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  • Writer's pictureHannah Crazyhawk


Today was about a doctor's appointment. I feel like it was such a wasted day. I spent hours getting ready. I didn't sleep because of my pain and anxiety about meeting a new doctor whom I desperately need. I'm crying because I'm frustrated that I had to pay $40.00 dollars in cab fare just to get to a doctor who canceled my appointment because they didn't take my insurance. They never called me to tell me they canceled the appointment. The person at the front desk felt bad and was genuinely kind and tried to do all she could. I even asked for cash prices to see a primary physician. It’s $444.00 for one visit. Defeated, I said, “I can’t afford that.” I will continue to do without until my insurance gets settled.

This insurance catastrophe has been happening for eight months now. I’ve done everything I can to try to get it corrected. But, unfortunately, everyone continues to tell me, “Sorry, it’s a computer glitch, and you have to wait.” So, while I spend my numbered days waiting and fighting a system that wants me to die sooner, I continue each day on the brink of insanity.

One of the patients in the office who witnessed my despair saw me waiting in the lobby for my cab home. She stopped and looked at me with tears brimming in her eyes. She said, “Do you want to talk? Or would you rather be left alone? I’m sorry if this is weird, and you don’t have to say anything. I just wanted you to know I’m here.” So, I started talking to her. She listened gently as her silver hair bobbed up and down as she nodded in solidarity. She said she would keep me in her thoughts and heart. Then, she offered me a hug and said, “please don't feel like you have to hug me.” Bereft of human touch, I sobbed as I gave her a gentle side-leaning hug, and she cried even more. I knew she could feel the pain, the emptiness that I felt. She was so kind. I don’t experience that with people.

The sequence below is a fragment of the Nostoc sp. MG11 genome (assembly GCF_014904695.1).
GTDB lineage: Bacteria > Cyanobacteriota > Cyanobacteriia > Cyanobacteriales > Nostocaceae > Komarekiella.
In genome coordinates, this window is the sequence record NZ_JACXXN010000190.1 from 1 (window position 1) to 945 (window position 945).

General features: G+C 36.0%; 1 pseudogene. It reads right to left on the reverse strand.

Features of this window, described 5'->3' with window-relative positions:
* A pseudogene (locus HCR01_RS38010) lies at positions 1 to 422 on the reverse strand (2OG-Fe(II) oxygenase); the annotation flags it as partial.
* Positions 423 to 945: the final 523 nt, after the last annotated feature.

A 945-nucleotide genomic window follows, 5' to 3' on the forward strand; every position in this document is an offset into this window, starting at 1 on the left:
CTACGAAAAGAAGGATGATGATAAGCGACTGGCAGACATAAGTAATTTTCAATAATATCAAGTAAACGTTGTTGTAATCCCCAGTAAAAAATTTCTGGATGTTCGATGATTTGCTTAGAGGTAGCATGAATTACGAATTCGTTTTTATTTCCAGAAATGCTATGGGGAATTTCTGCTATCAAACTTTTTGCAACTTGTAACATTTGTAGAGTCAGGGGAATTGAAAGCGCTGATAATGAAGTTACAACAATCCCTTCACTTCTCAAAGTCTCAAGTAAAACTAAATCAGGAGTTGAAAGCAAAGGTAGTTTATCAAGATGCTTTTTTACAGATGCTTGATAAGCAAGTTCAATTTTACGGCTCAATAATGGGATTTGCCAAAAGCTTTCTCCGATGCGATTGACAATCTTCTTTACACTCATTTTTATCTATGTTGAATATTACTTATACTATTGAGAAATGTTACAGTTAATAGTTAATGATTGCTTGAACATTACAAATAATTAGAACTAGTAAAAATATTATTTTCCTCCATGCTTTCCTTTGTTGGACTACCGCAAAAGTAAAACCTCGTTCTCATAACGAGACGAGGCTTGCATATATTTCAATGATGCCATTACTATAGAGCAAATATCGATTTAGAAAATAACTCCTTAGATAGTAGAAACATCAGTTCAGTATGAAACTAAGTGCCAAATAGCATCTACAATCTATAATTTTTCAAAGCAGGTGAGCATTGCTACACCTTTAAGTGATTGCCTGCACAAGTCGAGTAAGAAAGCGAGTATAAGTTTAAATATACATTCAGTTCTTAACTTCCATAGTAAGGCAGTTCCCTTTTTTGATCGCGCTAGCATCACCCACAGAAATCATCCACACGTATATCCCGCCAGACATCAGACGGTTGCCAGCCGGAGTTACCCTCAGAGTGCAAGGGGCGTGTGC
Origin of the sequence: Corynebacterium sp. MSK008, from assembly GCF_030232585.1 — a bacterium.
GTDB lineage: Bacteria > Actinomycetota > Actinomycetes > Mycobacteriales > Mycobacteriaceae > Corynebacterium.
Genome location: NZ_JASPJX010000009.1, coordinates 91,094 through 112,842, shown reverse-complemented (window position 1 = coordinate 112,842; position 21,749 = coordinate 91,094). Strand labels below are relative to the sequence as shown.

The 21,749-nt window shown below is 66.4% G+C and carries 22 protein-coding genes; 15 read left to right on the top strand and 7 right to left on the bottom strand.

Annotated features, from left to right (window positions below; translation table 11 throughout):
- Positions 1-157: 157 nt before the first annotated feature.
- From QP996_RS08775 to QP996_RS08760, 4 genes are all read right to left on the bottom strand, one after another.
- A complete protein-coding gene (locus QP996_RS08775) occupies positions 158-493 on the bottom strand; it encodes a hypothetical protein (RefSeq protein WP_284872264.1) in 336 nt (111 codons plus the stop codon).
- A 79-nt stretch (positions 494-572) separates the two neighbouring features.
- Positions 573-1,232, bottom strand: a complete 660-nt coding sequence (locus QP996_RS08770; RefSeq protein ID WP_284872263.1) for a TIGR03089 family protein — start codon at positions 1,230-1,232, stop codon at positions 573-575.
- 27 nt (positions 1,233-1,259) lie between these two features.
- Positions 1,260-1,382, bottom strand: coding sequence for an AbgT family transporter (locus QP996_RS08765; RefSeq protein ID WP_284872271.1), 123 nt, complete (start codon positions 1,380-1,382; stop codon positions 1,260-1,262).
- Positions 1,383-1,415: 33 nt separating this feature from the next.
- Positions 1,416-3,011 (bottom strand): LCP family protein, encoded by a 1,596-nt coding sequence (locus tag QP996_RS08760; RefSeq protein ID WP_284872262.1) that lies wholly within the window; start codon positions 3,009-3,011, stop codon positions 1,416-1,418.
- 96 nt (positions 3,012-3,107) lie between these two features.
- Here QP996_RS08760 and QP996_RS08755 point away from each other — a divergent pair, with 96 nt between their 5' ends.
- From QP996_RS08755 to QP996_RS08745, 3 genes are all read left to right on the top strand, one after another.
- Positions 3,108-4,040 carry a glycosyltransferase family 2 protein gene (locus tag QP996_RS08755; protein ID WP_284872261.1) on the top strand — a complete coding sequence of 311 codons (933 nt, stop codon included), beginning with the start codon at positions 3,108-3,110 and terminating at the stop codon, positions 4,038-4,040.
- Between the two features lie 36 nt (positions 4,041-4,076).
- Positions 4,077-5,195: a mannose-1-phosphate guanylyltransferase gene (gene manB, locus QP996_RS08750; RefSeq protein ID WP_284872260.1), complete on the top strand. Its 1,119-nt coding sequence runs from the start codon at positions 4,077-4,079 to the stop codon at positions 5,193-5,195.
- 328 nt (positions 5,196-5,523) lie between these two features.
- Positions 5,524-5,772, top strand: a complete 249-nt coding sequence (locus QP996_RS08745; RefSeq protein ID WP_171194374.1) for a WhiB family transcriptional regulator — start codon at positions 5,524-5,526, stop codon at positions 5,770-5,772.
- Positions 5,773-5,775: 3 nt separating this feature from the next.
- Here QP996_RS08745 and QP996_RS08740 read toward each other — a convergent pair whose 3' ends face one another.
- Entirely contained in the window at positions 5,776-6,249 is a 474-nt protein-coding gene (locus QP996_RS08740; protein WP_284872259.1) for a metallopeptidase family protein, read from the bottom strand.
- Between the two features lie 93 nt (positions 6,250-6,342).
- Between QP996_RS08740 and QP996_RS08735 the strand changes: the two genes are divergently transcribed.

I don’t see people or talk to people or look people in the eye and have them be kind to me. I only have medical people looking at me, diagnosing me, judging me, and endlessly treating me like nothing but a disabled, sick burden. Those are the only people who look at me. It takes a toll on the soul.

My cab driver home was nice. He asked me how I was. I’ve stopped lying to people when they ask the obligatory pleasantries. I told him how I was, and he listened and said, “That’s horrible, and I’m sorry. You deserve to go home, watch a movie, and be good to yourself.” You don’t deserve this endless medical bullshit. It was nice to be real with someone.

It’s hard for my brain to wrap around that. All my days are only medical doctors and diagnostics. There is no caring or just talking to me because they wanted to. They are just doing their jobs. So perhaps today was about getting a hug from a stranger and talking to nice people.

“In some ways suffering ceases to be suffering at the moment it finds a meaning, such as the meaning of a sacrifice.”

- Viktor E. Frankl, Man's Search for Meaning

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